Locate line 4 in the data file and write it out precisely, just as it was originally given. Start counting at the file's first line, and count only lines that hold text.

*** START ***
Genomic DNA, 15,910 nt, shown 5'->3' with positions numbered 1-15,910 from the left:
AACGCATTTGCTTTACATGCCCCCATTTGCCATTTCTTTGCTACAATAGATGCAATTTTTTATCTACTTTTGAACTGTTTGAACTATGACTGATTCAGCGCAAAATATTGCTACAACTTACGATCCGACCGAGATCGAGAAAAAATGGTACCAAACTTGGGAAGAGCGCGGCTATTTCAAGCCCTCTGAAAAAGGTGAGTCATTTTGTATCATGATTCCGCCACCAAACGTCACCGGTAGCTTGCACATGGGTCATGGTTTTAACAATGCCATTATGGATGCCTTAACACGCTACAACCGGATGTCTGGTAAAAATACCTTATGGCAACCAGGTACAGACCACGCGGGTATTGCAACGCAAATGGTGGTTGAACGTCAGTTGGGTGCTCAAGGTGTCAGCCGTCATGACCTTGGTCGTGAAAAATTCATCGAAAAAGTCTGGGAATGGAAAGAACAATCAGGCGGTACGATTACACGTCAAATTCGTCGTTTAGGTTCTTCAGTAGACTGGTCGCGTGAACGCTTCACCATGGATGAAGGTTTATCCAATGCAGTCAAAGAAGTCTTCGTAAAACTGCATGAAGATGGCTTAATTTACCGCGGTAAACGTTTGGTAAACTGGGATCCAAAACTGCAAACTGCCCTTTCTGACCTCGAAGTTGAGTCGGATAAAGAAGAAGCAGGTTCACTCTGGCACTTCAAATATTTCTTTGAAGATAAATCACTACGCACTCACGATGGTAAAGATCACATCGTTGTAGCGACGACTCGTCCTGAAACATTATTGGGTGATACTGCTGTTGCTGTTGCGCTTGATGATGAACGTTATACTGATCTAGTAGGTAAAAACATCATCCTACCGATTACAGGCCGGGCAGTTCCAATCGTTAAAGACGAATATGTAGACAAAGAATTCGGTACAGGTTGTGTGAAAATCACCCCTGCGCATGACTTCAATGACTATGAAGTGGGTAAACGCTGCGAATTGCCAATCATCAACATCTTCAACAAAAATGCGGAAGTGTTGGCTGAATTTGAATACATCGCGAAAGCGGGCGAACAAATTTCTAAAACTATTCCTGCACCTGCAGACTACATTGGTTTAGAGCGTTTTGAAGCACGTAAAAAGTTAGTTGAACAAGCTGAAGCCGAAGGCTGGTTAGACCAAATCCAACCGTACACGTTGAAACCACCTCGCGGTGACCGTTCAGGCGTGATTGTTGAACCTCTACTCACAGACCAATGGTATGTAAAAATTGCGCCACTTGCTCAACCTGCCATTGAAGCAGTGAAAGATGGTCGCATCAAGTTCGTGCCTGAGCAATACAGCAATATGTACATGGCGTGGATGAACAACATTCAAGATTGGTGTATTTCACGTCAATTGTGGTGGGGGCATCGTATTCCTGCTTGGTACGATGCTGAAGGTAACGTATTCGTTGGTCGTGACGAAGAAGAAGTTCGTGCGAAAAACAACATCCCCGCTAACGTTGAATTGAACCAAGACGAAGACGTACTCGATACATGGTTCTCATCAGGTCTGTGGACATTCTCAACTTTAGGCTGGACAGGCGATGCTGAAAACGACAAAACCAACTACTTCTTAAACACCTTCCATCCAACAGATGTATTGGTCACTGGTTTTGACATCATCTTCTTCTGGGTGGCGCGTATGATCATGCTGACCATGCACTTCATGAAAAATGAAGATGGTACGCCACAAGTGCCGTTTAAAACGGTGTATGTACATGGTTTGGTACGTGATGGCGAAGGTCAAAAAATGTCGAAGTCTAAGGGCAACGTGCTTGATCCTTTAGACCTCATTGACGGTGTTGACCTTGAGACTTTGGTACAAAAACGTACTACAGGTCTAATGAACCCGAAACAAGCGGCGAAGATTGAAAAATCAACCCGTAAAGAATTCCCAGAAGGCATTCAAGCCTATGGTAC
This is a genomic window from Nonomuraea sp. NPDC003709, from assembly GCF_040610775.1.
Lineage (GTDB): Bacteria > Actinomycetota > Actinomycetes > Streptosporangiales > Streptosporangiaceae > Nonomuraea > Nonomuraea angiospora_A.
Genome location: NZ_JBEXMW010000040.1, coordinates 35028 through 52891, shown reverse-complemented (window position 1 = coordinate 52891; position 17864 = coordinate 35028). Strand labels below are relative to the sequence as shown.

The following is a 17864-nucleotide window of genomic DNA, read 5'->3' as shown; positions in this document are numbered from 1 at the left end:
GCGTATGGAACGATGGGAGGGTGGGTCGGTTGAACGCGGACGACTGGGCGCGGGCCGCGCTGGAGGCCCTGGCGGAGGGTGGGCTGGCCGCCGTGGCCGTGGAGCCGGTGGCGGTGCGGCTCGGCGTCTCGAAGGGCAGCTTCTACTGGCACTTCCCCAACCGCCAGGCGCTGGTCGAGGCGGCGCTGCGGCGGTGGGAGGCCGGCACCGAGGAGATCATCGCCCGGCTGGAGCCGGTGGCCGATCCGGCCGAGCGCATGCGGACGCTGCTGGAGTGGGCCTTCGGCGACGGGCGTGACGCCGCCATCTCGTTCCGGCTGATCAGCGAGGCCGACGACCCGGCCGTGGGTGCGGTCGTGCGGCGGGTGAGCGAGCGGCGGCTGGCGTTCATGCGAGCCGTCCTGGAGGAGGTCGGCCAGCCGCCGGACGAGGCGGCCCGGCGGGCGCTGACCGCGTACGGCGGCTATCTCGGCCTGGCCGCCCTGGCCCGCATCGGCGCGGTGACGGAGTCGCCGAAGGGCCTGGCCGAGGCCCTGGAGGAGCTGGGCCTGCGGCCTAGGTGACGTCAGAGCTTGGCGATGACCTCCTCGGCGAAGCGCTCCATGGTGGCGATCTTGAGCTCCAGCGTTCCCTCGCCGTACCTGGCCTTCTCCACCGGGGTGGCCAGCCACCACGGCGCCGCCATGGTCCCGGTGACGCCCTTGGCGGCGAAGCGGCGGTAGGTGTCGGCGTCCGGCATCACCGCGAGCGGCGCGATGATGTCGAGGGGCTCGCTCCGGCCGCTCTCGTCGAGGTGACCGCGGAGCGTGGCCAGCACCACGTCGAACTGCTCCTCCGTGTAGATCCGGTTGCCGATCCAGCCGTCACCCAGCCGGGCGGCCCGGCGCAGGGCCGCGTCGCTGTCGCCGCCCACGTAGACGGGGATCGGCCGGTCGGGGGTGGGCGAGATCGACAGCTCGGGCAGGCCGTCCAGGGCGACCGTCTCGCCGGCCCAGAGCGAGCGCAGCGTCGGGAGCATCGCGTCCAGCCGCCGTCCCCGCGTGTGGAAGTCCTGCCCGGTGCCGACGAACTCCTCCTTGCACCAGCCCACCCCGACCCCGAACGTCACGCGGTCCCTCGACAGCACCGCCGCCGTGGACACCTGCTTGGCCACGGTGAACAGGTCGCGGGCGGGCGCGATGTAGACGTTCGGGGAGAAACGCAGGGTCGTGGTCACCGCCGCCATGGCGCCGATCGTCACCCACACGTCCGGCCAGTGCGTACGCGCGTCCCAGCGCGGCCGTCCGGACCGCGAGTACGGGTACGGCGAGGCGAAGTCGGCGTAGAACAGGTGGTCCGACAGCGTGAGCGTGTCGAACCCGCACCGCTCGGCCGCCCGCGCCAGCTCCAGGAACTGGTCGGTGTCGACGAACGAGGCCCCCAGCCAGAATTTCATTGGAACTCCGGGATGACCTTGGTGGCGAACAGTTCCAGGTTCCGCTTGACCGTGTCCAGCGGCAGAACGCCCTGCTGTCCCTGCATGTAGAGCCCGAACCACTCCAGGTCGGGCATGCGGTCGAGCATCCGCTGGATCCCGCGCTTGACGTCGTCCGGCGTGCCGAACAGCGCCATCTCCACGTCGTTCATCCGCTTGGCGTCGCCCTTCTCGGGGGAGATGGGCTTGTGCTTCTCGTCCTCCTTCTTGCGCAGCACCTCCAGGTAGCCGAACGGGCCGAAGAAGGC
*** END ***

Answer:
Lineage (GTDB): Bacteria > Actinomycetota > Actinomycetes > Streptosporangiales > Streptosporangiaceae > Nonomuraea > Nonomuraea angiospora_A.